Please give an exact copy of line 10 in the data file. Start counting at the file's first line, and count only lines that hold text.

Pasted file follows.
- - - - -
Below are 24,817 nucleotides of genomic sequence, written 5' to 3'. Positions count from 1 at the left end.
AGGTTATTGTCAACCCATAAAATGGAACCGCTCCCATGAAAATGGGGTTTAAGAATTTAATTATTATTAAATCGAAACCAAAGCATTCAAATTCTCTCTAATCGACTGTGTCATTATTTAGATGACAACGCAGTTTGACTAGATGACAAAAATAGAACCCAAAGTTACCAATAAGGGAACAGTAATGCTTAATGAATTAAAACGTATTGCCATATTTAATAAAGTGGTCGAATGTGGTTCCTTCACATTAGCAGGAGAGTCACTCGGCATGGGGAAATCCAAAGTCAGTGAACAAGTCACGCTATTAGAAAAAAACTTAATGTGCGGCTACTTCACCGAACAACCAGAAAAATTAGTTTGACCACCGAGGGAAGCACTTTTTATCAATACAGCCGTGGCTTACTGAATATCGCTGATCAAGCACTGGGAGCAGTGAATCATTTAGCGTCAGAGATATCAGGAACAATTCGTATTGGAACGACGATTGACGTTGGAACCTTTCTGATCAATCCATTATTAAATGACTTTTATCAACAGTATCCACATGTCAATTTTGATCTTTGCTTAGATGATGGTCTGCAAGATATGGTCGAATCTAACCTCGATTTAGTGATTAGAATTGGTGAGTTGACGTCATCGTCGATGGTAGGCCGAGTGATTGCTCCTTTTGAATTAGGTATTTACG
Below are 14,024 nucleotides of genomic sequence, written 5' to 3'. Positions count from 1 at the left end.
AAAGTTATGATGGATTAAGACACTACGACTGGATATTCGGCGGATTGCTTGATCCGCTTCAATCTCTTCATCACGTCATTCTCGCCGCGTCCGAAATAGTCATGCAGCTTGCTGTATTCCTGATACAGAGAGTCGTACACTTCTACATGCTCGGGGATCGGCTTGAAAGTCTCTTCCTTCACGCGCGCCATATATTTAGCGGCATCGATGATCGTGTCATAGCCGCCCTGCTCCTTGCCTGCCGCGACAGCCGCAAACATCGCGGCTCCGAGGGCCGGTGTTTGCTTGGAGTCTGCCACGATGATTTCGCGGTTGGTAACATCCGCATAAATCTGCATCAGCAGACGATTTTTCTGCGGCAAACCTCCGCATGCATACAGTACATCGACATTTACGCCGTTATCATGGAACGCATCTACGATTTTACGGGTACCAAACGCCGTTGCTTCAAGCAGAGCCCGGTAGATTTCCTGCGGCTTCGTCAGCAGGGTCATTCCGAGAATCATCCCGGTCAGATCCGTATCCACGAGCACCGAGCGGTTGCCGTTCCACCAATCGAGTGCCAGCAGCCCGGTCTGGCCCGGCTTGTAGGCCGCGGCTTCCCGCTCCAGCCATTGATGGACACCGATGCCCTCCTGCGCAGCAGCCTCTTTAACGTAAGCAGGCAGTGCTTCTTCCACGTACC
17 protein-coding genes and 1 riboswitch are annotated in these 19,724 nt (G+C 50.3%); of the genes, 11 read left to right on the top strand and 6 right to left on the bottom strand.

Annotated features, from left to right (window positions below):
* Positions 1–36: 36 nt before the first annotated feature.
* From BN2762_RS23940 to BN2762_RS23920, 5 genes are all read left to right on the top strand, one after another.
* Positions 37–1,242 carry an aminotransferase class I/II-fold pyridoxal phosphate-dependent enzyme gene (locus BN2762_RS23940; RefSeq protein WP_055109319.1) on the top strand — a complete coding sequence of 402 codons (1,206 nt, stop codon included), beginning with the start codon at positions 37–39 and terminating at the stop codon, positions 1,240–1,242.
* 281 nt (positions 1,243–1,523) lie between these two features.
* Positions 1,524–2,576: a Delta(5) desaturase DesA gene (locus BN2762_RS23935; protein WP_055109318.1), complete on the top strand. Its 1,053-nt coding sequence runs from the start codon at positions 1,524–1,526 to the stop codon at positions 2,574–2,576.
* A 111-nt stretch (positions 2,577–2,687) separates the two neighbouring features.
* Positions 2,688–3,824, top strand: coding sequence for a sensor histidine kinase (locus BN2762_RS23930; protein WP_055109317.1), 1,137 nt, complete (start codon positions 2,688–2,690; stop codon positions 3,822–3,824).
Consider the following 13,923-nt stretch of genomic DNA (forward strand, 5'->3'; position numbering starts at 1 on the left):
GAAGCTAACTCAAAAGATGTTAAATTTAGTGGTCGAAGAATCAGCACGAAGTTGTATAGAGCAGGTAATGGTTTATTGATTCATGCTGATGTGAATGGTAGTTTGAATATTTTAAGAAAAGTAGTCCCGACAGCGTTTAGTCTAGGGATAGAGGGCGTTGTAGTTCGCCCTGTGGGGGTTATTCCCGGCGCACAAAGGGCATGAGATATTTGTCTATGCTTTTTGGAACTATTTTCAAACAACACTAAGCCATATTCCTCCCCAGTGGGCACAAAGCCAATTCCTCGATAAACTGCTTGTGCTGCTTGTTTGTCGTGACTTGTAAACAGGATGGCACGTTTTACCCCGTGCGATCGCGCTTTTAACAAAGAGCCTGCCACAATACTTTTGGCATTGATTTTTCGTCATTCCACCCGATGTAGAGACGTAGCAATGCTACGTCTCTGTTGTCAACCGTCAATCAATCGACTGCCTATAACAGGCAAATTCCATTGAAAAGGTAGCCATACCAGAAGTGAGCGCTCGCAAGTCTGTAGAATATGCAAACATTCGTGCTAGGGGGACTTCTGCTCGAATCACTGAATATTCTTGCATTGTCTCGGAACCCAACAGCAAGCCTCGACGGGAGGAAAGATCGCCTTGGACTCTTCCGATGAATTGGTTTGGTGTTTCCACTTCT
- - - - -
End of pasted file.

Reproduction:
* 281 nt (positions 1,243–1,523) lie between these two features.